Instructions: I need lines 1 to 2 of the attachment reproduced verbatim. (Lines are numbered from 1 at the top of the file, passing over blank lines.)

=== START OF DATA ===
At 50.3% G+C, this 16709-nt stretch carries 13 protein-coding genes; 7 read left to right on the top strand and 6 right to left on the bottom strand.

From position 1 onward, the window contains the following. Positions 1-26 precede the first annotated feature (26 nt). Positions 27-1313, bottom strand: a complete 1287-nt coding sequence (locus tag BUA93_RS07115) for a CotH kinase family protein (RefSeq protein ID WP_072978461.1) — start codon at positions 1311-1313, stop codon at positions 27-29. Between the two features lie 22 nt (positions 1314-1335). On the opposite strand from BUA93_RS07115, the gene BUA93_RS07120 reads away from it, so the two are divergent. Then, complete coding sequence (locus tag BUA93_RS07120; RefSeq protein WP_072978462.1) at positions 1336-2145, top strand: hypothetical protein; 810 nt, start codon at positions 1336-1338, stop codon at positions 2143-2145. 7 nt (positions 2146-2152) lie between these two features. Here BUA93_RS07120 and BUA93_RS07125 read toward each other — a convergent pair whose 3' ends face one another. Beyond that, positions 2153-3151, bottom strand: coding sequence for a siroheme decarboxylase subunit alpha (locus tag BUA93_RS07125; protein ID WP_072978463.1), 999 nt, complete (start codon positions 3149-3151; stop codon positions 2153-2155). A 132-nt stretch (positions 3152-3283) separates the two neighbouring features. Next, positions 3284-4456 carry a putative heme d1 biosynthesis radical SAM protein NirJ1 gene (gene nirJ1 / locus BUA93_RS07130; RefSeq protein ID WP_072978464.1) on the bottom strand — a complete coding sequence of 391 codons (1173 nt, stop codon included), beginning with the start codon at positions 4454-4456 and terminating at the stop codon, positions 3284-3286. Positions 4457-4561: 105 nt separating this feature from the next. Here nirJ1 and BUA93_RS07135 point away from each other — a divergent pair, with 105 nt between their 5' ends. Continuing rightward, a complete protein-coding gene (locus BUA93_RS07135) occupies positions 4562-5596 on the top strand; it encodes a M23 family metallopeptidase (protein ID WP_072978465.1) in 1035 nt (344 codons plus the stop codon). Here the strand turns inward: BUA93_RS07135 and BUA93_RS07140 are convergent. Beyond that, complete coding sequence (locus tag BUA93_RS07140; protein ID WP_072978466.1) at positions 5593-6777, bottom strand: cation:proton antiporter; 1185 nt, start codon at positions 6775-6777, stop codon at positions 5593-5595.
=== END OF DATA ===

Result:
At 50.3% G+C, this 16709-nt stretch carries 13 protein-coding genes; 7 read left to right on the top strand and 6 right to left on the bottom strand.

From position 1 onward, the window contains the following. Positions 1-26 precede the first annotated feature (26 nt). Positions 27-1313, bottom strand: a complete 1287-nt coding sequence (locus tag BUA93_RS07115) for a CotH kinase family protein (RefSeq protein ID WP_072978461.1) — start codon at positions 1311-1313, stop codon at positions 27-29. Between the two features lie 22 nt (positions 1314-1335). On the opposite strand from BUA93_RS07115, the gene BUA93_RS07120 reads away from it, so the two are divergent. Then, complete coding sequence (locus tag BUA93_RS07120; RefSeq protein WP_072978462.1) at positions 1336-2145, top strand: hypothetical protein; 810 nt, start codon at positions 1336-1338, stop codon at positions 2143-2145. 7 nt (positions 2146-2152) lie between these two features. Here BUA93_RS07120 and BUA93_RS07125 read toward each other — a convergent pair whose 3' ends face one another. Beyond that, positions 2153-3151, bottom strand: coding sequence for a siroheme decarboxylase subunit alpha (locus tag BUA93_RS07125; protein ID WP_072978463.1), 999 nt, complete (start codon positions 3149-3151; stop codon positions 2153-2155). A 132-nt stretch (positions 3152-3283) separates the two neighbouring features. Next, positions 3284-4456 carry a putative heme d1 biosynthesis radical SAM protein NirJ1 gene (gene nirJ1 / locus BUA93_RS07130; RefSeq protein ID WP_072978464.1) on the bottom strand — a complete coding sequence of 391 codons (1173 nt, stop codon included), beginning with the start codon at positions 4454-4456 and terminating at the stop codon, positions 3284-3286. Positions 4457-4561: 105 nt separating this feature from the next. Here nirJ1 and BUA93_RS07135 point away from each other — a divergent pair, with 105 nt between their 5' ends. Continuing rightward, a complete protein-coding gene (locus BUA93_RS07135) occupies positions 4562-5596 on the top strand; it encodes a M23 family metallopeptidase (protein ID WP_072978465.1) in 1035 nt (344 codons plus the stop codon). Here the strand turns inward: BUA93_RS07135 and BUA93_RS07140 are convergent. Beyond that, complete coding sequence (locus tag BUA93_RS07140; protein ID WP_072978466.1) at positions 5593-6777, bottom strand: cation:proton antiporter; 1185 nt, start codon at positions 6775-6777, stop codon at positions 5593-5595.